2012 an opportunity for renewed diplomacy
To say that 2011 was a momentous year in international affairs would be a grand understatement. The past twelve months have been a potent testament to tenacity, to willpower, to rebirth, and to change.
Embrace, don’t shoot
Sorry, extremists — multiculturalism is no longer debatable. It is simply nonsensical to consider the 21st century world as something resembling a medieval kingdom of homogenous fiefs.
Comedy against conformity
Iranian born American comedian Maz Jobrani has gained international recognition for his work in film, television, and stand-up comedy. A founding member of the Axis of Evil Comedy Tour, Jobrani has travelled throughout North America, the Middle East, Europe, and Australia using his comedic talents to talk about life as a Middle Eastern American — particularly, anecdotes from his family and from observations of his own ethnic group.
The case for Iran: moving toward mutual diplomacy
Both the historic diplomatic accomplishments that took place this spring between Brazil, Turkey, and Iran and this summer’s imposition of strict economic sanctions upon the latter nation signal a dire need for a new diplomatic strategy between the United States and the Islamic Republic of Iran.
INTERVIEW From A.N.I.T.A. to the Big Bang
As a respected high energy physicist, Dr. David Saltzberg’s work has brought him to many remarkable places: Antarctica, his classroom at UCLA, CERN’s Large Hadron Collider, and to the set of CBS’s <i>The Big Bang Theory</i>, for which he is the scientific consultant.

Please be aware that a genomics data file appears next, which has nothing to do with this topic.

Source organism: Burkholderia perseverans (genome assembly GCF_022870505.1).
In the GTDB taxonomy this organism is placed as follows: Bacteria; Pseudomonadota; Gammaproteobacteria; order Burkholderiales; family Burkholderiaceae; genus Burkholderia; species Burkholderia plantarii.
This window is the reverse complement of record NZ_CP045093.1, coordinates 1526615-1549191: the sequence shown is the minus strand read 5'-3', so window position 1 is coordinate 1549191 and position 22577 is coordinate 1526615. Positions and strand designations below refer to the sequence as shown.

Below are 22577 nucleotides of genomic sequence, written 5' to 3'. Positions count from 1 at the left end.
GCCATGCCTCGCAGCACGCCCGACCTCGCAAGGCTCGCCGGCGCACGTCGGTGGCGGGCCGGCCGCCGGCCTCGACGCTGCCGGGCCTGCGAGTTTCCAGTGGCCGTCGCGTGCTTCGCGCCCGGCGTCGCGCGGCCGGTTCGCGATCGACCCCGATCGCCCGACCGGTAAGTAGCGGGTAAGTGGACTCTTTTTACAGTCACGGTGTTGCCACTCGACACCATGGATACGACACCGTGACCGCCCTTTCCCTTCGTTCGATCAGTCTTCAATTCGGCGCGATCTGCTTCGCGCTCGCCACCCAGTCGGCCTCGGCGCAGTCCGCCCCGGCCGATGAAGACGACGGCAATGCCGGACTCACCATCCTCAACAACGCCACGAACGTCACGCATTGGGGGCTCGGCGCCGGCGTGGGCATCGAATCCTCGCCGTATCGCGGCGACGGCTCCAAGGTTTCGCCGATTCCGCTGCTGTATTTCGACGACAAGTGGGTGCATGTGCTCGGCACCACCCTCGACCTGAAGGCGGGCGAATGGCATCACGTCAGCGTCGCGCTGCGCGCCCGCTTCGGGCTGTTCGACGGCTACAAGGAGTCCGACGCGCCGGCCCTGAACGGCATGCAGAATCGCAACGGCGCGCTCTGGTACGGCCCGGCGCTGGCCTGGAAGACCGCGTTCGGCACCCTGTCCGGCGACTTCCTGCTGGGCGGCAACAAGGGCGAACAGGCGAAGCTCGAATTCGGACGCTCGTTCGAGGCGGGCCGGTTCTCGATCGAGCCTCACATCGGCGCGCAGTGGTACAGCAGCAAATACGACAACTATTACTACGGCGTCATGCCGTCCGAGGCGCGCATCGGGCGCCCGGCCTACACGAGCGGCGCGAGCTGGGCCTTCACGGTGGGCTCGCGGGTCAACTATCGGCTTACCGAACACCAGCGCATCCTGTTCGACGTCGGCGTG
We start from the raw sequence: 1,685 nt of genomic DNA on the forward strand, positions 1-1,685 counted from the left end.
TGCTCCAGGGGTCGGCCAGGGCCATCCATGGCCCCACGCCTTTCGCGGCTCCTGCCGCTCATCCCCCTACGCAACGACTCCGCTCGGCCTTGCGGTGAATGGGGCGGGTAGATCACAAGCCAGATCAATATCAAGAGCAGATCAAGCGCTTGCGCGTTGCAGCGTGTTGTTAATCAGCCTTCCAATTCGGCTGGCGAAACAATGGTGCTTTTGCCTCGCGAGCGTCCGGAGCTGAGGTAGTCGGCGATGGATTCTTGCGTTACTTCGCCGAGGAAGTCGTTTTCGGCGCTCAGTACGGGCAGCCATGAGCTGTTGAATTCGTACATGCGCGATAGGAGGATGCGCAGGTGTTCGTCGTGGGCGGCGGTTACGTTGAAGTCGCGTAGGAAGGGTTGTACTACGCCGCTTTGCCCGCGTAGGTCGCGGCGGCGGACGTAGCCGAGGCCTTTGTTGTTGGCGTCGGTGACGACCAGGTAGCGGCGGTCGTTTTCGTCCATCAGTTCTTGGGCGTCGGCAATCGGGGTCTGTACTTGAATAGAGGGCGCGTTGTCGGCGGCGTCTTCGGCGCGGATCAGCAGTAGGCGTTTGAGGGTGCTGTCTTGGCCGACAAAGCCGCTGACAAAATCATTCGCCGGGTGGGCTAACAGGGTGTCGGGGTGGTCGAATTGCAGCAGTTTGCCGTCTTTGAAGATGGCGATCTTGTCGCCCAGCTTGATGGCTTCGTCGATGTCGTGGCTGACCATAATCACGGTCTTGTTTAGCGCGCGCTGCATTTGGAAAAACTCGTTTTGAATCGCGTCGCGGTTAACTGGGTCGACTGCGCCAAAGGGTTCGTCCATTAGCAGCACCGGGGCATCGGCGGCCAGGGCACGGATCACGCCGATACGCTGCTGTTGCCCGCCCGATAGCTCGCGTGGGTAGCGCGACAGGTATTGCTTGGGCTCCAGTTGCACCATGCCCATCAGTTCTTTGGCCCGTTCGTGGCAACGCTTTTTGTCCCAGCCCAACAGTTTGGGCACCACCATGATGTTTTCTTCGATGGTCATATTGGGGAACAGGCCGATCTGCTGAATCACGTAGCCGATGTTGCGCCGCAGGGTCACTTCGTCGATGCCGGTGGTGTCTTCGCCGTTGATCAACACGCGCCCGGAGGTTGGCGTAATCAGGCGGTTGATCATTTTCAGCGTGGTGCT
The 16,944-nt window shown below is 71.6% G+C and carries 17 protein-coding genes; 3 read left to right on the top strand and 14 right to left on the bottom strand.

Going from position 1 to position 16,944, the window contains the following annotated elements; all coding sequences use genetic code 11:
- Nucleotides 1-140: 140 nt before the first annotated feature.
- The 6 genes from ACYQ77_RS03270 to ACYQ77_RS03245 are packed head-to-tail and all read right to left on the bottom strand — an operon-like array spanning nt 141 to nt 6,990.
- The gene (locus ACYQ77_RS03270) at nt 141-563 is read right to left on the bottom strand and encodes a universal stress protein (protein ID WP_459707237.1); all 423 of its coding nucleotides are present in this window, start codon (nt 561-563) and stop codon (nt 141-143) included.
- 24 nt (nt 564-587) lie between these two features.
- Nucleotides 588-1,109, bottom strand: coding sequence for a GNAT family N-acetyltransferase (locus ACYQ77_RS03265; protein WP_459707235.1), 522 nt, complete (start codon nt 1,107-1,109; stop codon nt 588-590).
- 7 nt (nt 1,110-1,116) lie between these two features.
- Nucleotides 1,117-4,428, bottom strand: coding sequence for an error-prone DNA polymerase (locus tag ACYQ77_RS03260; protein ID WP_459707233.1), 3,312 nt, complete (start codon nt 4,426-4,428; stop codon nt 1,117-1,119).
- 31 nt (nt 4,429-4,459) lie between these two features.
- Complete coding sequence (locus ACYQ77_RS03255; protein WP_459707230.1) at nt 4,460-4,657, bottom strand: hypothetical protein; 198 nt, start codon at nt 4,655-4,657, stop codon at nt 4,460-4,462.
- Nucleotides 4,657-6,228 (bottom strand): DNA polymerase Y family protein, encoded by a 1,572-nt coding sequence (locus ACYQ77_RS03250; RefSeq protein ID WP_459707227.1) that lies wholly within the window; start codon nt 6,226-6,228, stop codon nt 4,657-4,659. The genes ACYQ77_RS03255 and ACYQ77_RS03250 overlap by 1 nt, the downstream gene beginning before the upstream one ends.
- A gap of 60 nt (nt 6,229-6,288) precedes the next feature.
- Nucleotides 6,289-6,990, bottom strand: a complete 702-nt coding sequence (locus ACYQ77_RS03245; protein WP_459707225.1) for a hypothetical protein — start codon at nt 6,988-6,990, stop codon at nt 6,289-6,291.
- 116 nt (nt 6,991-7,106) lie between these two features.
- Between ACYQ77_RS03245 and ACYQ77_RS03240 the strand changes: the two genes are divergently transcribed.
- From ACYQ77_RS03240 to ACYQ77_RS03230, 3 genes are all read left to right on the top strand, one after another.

I Have Truly Found Paradise — now what do I do with it?
It feels a bit strange to write that September 8 will mark the third annual Wednesday that I walk down the Infinite to the requisite “first day of classes” buzz at MIT. Time flies when you’re having fun. Or, in our case: psetting, socializing, studying, exploring campus and city life, and discovering every possible iteration of “IHTFP.” Either way, I am officially an upperclassman, and as such, I’m going to give you ’14ers a bit of practical advice that I’ve accumulated from two, very busy years at the Institvte.
The science of smell
Analyzing the science of scent has long presented a challenge to researchers. In the exploration of the olfactory system, the debate comes down to two contending theories: shape and vibration.
The engineering of war The Tech interviews a former army operations engineer
With growing media speculation about the removal of U.S. troops from the campaign in Iraq, my engineering subconscious (naturally) began to consider the situation from a mathematical perspective. While overseas, the coordination of troops, munitions, aircraft, medical supplies, and combat vehicles is a strictly coordinated complex operation. In light of the current national canvas on the subject, I became interested in examining the potential withdrawal procedure from the standpoint of operations research. I had the opportunity to speak with Steven Clark, former Air Force Captain, who now works as a consultant for Analytics Operations Engineering in Boston.
INTERVIEW Immersion Not Optional
What is an “urbane nomad?”
INTERVIEW Synthetics to Shalimar
Art is a sensual experience in each of its forms.
Truth or Dare?
Why don’t Americans care about energy?